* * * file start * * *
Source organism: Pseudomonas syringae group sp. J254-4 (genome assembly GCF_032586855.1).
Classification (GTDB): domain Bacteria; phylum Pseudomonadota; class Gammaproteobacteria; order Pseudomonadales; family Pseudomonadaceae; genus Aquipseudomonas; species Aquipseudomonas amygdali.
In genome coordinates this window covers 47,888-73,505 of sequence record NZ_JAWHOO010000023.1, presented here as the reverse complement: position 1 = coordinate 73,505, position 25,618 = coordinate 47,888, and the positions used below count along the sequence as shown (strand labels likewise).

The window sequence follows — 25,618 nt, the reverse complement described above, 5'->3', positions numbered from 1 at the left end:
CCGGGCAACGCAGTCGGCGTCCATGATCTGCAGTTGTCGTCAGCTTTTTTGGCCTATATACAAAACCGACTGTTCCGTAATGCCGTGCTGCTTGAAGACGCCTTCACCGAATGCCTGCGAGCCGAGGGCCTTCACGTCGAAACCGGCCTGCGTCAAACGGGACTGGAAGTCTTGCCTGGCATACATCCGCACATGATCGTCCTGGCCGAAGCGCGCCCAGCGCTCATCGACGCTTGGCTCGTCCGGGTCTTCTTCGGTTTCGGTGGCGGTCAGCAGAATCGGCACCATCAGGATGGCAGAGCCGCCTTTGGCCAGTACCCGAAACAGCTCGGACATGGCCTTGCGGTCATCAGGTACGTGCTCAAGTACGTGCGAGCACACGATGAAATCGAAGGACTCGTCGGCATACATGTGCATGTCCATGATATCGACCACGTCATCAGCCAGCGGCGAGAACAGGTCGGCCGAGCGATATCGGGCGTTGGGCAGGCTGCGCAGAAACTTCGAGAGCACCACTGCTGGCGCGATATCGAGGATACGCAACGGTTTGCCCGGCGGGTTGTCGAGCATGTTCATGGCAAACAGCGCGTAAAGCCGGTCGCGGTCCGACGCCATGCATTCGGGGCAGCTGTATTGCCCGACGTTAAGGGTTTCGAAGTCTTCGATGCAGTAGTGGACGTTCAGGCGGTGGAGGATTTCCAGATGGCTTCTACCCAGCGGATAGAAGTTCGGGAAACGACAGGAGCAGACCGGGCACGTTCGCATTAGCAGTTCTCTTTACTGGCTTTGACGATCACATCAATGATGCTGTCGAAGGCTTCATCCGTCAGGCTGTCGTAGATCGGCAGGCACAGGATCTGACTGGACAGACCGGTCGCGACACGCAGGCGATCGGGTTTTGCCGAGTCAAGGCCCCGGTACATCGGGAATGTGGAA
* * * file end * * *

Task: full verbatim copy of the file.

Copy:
Source organism: Pseudomonas syringae group sp. J254-4 (genome assembly GCF_032586855.1).
Classification (GTDB): domain Bacteria; phylum Pseudomonadota; class Gammaproteobacteria; order Pseudomonadales; family Pseudomonadaceae; genus Aquipseudomonas; species Aquipseudomonas amygdali.
In genome coordinates this window covers 47,888-73,505 of sequence record NZ_JAWHOO010000023.1, presented here as the reverse complement: position 1 = coordinate 73,505, position 25,618 = coordinate 47,888, and the positions used below count along the sequence as shown (strand labels likewise).

The window sequence follows — 25,618 nt, the reverse complement described above, 5'->3', positions numbered from 1 at the left end:
CCGGGCAACGCAGTCGGCGTCCATGATCTGCAGTTGTCGTCAGCTTTTTTGGCCTATATACAAAACCGACTGTTCCGTAATGCCGTGCTGCTTGAAGACGCCTTCACCGAATGCCTGCGAGCCGAGGGCCTTCACGTCGAAACCGGCCTGCGTCAAACGGGACTGGAAGTCTTGCCTGGCATACATCCGCACATGATCGTCCTGGCCGAAGCGCGCCCAGCGCTCATCGACGCTTGGCTCGTCCGGGTCTTCTTCGGTTTCGGTGGCGGTCAGCAGAATCGGCACCATCAGGATGGCAGAGCCGCCTTTGGCCAGTACCCGAAACAGCTCGGACATGGCCTTGCGGTCATCAGGTACGTGCTCAAGTACGTGCGAGCACACGATGAAATCGAAGGACTCGTCGGCATACATGTGCATGTCCATGATATCGACCACGTCATCAGCCAGCGGCGAGAACAGGTCGGCCGAGCGATATCGGGCGTTGGGCAGGCTGCGCAGAAACTTCGAGAGCACCACTGCTGGCGCGATATCGAGGATACGCAACGGTTTGCCCGGCGGGTTGTCGAGCATGTTCATGGCAAACAGCGCGTAAAGCCGGTCGCGGTCCGACGCCATGCATTCGGGGCAGCTGTATTGCCCGACGTTAAGGGTTTCGAAGTCTTCGATGCAGTAGTGGACGTTCAGGCGGTGGAGGATTTCCAGATGGCTTCTACCCAGCGGATAGAAGTTCGGGAAACGACAGGAGCAGACCGGGCACGTTCGCATTAGCAGTTCTCTTTACTGGCTTTGACGATCACATCAATGATGCTGTCGAAGGCTTCATCCGTCAGGCTGTCGTAGATCGGCAGGCACAGGATCTGACTGGACAGACCGGTCGCGACACGCAGGCGATCGGGTTTTGCCGAGTCAAGGCCCCGGTACATCGGGAATGTGGAA